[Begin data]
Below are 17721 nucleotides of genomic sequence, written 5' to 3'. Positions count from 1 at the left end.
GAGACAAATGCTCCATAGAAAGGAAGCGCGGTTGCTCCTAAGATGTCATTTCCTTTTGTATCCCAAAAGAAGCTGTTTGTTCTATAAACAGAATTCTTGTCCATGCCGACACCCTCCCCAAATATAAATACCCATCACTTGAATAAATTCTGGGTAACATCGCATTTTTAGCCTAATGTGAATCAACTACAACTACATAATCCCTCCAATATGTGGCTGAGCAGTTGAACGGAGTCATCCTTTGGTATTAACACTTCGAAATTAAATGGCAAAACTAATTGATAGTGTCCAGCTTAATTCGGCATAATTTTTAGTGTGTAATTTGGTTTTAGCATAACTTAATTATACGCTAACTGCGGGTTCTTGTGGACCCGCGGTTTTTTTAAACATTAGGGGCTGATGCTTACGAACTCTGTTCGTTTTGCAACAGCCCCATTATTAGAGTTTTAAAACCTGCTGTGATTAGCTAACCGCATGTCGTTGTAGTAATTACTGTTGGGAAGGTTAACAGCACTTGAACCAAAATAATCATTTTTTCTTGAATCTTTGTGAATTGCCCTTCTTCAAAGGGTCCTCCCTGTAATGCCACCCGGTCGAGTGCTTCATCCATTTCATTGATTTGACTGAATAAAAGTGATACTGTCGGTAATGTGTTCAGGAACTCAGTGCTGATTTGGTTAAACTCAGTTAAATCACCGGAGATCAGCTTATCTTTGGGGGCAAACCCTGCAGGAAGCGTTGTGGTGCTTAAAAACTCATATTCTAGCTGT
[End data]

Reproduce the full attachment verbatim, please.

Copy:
Below are 17721 nucleotides of genomic sequence, written 5' to 3'. Positions count from 1 at the left end.
GAGACAAATGCTCCATAGAAAGGAAGCGCGGTTGCTCCTAAGATGTCATTTCCTTTTGTATCCCAAAAGAAGCTGTTTGTTCTATAAACAGAATTCTTGTCCATGCCGACACCCTCCCCAAATATAAATACCCATCACTTGAATAAATTCTGGGTAACATCGCATTTTTAGCCTAATGTGAATCAACTACAACTACATAATCCCTCCAATATGTGGCTGAGCAGTTGAACGGAGTCATCCTTTGGTATTAACACTTCGAAATTAAATGGCAAAACTAATTGATAGTGTCCAGCTTAATTCGGCATAATTTTTAGTGTGTAATTTGGTTTTAGCATAACTTAATTATACGCTAACTGCGGGTTCTTGTGGACCCGCGGTTTTTTTAAACATTAGGGGCTGATGCTTACGAACTCTGTTCGTTTTGCAACAGCCCCATTATTAGAGTTTTAAAACCTGCTGTGATTAGCTAACCGCATGTCGTTGTAGTAATTACTGTTGGGAAGGTTAACAGCACTTGAACCAAAATAATCATTTTTTCTTGAATCTTTGTGAATTGCCCTTCTTCAAAGGGTCCTCCCTGTAATGCCACCCGGTCGAGTGCTTCATCCATTTCATTGATTTGACTGAATAAAAGTGATACTGTCGGTAATGTGTTCAGGAACTCAGTGCTGATTTGGTTAAACTCAGTTAAATCACCGGAGATCAGCTTATCTTTGGGGGCAAACCCTGCAGGAAGCGTTGTGGTGCTTAAAAACTCATATTCTAGCTGT